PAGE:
A biopsy is the only diagnostic procedure for accurate histological confirmation of breast cancer. When sonographic placement is not feasible, a Magnetic Resonance Imaging(MRI)-guided biopsy is often preferred. The lack of real-time imaging information and the deformations of the breast make it challenging to bring the needle precisely towards the tumour detected in pre-interventional Magnetic Resonance (MR) images. The current manual MRI-guided biopsy workflow is inaccurate and would benefit from a technique that allows real-time tracking and localisation of the tumour lesion during needle insertion. This paper proposes a robotic setup and software architecture to assist the radiologist in targeting MR-detected suspicious tumours. The approach benefits from image fusion of preoperative images with intraoperative optical tracking of markers attached to the patient's skin. A hand-mounted biopsy device has been constructed with an actuated needle base to drive the tip toward the desired direction. The steering commands may be provided both by user input and by computer guidance. The workflow is validated through phantom experiments. On average, the suspicious breast lesion is targeted with a radius down to 2.3 mm. The results suggest that robotic systems taking into account breast deformations have the potentials to tackle this clinical challenge.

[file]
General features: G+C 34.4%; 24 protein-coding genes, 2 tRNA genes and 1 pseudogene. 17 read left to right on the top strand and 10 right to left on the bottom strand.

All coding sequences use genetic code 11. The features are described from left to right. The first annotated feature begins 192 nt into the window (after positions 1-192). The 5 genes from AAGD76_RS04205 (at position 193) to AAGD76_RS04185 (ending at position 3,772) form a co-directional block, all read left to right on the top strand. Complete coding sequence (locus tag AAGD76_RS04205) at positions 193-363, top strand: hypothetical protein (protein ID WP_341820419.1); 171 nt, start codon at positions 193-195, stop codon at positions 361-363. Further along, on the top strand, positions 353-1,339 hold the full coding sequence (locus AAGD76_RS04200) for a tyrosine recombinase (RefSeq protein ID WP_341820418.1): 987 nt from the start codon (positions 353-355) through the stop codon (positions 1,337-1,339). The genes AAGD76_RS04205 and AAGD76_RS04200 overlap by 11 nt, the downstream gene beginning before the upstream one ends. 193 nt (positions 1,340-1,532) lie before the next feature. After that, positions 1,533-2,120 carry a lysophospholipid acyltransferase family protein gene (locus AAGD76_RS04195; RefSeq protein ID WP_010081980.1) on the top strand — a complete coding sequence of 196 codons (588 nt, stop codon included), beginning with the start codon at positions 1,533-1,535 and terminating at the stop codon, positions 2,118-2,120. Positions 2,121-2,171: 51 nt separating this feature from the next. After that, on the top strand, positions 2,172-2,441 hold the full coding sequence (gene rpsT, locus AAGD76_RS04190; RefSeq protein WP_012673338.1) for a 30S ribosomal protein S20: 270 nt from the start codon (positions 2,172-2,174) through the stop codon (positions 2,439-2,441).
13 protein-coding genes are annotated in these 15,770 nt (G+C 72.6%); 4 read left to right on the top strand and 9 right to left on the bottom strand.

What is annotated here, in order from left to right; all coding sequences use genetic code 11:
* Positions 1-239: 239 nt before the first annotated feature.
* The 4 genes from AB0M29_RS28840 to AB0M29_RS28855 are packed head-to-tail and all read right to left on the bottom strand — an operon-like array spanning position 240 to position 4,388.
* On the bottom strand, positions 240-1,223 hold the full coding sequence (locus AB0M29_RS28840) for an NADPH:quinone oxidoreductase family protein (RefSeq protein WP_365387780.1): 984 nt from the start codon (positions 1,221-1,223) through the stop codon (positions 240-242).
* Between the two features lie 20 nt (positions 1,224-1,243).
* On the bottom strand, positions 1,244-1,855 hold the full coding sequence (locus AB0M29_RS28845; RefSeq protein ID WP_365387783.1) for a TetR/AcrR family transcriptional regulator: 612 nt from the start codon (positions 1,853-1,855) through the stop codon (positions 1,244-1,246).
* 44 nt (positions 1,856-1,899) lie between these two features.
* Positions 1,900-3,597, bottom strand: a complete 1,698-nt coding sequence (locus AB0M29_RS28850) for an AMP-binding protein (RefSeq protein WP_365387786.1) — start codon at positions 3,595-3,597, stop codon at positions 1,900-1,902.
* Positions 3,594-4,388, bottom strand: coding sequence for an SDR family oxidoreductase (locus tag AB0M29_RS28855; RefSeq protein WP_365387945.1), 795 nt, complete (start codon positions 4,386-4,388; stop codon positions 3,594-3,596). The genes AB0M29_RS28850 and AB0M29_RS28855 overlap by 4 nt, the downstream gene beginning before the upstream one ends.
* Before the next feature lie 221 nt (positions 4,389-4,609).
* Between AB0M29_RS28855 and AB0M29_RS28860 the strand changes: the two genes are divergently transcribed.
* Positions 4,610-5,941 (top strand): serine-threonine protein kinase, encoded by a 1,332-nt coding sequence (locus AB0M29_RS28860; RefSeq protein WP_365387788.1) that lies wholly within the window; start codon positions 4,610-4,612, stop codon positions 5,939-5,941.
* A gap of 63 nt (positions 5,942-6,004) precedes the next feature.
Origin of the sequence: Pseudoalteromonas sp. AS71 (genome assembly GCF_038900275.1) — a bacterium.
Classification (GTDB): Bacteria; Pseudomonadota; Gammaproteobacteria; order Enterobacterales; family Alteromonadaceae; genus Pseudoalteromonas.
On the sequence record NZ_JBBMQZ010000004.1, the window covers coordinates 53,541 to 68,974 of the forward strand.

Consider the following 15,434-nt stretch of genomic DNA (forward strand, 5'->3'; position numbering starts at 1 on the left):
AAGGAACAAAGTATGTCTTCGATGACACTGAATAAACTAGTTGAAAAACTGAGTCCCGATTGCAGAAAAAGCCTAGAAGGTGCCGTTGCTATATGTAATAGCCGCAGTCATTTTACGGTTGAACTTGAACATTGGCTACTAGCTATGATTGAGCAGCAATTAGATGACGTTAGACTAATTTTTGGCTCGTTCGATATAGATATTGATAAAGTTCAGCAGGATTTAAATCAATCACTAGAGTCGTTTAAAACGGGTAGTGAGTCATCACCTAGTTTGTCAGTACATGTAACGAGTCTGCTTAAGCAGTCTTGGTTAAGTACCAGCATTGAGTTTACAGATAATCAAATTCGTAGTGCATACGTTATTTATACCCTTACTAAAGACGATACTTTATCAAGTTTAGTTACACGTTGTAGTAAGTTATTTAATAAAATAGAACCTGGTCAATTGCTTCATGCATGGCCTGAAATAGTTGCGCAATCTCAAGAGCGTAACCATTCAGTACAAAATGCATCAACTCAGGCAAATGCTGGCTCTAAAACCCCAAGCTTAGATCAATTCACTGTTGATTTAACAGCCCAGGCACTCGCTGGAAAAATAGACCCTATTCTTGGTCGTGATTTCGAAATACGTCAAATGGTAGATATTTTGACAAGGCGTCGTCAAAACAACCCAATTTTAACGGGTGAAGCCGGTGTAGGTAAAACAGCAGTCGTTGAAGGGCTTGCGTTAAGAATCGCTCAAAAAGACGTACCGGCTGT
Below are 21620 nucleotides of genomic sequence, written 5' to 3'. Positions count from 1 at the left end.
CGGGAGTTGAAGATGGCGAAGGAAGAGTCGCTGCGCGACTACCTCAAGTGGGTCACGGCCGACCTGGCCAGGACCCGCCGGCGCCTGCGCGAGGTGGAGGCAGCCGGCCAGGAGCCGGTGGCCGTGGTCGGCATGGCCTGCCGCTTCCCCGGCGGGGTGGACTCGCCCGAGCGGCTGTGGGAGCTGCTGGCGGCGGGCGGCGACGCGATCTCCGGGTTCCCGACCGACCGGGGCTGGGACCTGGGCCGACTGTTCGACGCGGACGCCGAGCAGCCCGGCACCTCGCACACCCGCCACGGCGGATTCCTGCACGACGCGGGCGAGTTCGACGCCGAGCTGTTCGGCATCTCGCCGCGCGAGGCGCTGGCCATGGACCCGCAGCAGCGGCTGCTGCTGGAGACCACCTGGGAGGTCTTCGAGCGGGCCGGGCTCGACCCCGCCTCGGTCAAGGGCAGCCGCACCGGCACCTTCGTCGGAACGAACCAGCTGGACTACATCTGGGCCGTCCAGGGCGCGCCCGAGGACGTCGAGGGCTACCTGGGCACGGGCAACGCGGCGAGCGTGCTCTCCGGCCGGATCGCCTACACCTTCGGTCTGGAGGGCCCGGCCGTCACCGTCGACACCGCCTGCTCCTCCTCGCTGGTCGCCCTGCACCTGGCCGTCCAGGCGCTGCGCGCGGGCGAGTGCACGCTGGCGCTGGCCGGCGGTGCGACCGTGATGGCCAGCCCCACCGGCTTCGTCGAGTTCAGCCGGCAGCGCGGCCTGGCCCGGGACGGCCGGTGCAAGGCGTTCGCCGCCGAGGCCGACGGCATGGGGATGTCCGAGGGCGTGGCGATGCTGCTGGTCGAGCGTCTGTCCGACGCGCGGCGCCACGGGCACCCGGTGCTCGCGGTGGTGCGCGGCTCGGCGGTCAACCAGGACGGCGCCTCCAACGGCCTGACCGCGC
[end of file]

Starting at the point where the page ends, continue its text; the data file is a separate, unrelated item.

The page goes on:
|Publication status||Published - 20 Jun 2021|